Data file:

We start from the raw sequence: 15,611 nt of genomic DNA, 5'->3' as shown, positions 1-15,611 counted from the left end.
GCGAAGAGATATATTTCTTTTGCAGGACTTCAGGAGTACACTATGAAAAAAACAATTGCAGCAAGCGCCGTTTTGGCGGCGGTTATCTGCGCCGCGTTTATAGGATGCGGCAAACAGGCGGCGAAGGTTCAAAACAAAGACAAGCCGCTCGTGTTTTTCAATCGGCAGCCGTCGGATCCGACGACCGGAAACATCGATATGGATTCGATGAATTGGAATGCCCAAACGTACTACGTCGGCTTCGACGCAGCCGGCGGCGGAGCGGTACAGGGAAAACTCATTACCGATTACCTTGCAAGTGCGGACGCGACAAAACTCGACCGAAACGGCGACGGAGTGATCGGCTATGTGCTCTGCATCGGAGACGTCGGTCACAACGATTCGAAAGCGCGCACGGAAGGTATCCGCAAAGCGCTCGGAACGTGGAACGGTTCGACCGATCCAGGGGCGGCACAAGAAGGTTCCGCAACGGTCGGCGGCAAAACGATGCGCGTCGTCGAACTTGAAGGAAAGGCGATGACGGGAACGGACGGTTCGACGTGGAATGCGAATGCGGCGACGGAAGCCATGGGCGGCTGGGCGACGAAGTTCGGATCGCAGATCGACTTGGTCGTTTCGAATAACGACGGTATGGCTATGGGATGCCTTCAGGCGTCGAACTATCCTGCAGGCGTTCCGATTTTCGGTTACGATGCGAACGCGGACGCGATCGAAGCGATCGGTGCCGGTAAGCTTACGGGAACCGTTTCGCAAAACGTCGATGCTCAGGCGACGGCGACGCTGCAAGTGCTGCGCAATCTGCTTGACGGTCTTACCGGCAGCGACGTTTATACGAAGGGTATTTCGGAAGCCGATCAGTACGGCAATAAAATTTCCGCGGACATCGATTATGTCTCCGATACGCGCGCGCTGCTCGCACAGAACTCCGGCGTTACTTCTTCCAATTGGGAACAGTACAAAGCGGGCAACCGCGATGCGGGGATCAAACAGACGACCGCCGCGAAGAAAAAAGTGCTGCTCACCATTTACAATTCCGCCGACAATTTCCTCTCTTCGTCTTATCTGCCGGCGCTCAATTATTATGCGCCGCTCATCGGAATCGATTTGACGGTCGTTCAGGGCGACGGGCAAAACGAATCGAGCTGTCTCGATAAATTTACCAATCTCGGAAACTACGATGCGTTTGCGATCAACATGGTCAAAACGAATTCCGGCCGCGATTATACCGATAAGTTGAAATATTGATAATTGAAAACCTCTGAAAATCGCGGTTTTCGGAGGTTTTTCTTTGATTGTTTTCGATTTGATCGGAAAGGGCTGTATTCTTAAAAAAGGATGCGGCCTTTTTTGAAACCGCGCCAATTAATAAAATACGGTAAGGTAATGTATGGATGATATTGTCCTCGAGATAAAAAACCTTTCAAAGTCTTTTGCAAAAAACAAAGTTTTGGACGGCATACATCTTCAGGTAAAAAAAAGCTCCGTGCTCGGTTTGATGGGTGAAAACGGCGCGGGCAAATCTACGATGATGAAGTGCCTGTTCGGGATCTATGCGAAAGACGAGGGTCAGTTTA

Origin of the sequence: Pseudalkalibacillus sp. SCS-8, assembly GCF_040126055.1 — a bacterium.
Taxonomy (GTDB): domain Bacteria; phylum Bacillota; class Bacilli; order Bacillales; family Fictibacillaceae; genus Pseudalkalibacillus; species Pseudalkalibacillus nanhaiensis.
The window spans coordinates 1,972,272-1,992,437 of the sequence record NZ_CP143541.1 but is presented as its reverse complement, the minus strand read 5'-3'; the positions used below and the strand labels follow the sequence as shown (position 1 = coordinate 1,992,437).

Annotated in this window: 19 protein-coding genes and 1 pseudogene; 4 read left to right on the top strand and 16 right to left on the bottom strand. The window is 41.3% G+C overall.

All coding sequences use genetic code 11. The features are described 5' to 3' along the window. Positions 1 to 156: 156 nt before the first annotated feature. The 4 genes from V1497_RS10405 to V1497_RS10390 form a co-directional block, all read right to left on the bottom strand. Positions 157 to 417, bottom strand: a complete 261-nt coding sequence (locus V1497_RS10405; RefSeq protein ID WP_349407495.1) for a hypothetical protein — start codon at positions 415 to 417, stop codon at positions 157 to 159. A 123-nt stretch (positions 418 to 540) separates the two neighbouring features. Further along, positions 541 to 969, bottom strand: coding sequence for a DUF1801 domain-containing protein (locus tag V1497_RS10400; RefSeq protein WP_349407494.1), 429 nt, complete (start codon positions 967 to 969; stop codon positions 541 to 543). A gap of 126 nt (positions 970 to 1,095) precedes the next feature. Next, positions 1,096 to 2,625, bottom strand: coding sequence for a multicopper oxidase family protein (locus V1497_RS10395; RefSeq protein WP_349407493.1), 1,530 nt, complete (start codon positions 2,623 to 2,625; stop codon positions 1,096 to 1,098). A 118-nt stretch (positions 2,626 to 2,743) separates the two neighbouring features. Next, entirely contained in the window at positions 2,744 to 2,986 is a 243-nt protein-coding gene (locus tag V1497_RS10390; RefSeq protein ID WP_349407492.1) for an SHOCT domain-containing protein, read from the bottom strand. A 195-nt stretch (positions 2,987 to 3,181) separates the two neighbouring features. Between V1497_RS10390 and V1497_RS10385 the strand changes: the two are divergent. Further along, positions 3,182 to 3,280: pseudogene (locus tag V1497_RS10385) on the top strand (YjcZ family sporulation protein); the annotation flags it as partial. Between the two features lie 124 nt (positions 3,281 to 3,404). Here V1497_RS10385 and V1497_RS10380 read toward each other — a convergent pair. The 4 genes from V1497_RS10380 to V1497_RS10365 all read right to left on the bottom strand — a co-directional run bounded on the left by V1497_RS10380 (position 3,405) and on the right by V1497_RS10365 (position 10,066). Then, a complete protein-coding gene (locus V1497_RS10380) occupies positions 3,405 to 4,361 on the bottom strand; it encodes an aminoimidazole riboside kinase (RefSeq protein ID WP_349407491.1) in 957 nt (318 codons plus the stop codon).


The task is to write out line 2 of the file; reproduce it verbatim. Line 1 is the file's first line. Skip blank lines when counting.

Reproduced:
GCGAAGAGATATATTTCTTTTGCAGGACTTCAGGAGTACACTATGAAAAAAACAATTGCAGCAAGCGCCGTTTTGGCGGCGGTTATCTGCGCCGCGTTTATAGGATGCGGCAAACAGGCGGCGAAGGTTCAAAACAAAGACAAGCCGCTCGTGTTTTTCAATCGGCAGCCGTCGGATCCGACGACCGGAAACATCGATATGGATTCGATGAATTGGAATGCCCAAACGTACTACGTCGGCTTCGACGCAGCCGGCGGCGGAGCGGTACAGGGAAAACTCATTACCGATTACCTTGCAAGTGCGGACGCGACAAAACTCGACCGAAACGGCGACGGAGTGATCGGCTATGTGCTCTGCATCGGAGACGTCGGTCACAACGATTCGAAAGCGCGCACGGAAGGTATCCGCAAAGCGCTCGGAACGTGGAACGGTTCGACCGATCCAGGGGCGGCACAAGAAGGTTCCGCAACGGTCGGCGGCAAAACGATGCGCGTCGTCGAACTTGAAGGAAAGGCGATGACGGGAACGGACGGTTCGACGTGGAATGCGAATGCGGCGACGGAAGCCATGGGCGGCTGGGCGACGAAGTTCGGATCGCAGATCGACTTGGTCGTTTCGAATAACGACGGTATGGCTATGGGATGCCTTCAGGCGTCGAACTATCCTGCAGGCGTTCCGATTTTCGGTTACGATGCGAACGCGGACGCGATCGAAGCGATCGGTGCCGGTAAGCTTACGGGAACCGTTTCGCAAAACGTCGATGCTCAGGCGACGGCGACGCTGCAAGTGCTGCGCAATCTGCTTGACGGTCTTACCGGCAGCGACGTTTATACGAAGGGTATTTCGGAAGCCGATCAGTACGGCAATAAAATTTCCGCGGACATCGATTATGTCTCCGATACGCGCGCGCTGCTCGCACAGAACTCCGGCGTTACTTCTTCCAATTGGGAACAGTACAAAGCGGGCAACCGCGATGCGGGGATCAAACAGACGACCGCCGCGAAGAAAAAAGTGCTGCTCACCATTTACAATTCCGCCGACAATTTCCTCTCTTCGTCTTATCTGCCGGCGCTCAATTATTATGCGCCGCTCATCGGAATCGATTTGACGGTCGTTCAGGGCGACGGGCAAAACGAATCGAGCTGTCTCGATAAATTTACCAATCTCGGAAACTACGATGCGTTTGCGATCAACATGGTCAAAACGAATTCCGGCCGCGATTATACCGATAAGTTGAAATATTGATAATTGAAAACCTCTGAAAATCGCGGTTTTCGGAGGTTTTTCTTTGATTGTTTTCGATTTGATCGGAAAGGGCTGTATTCTTAAAAAAGGATGCGGCCTTTTTTGAAACCGCGCCAATTAATAAAATACGGTAAGGTAATGTATGGATGATATTGTCCTCGAGATAAAAAACCTTTCAAAGTCTTTTGCAAAAAACAAAGTTTTGGACGGCATACATCTTCAGGTAAAAAAAAGCTCCGTGCTCGGTTTGATGGGTGAAAACGGCGCGGGCAAATCTACGATGATGAAGTGCCTGTTCGGGATCTATGCGAAAGACGAGGGTCAGTTTA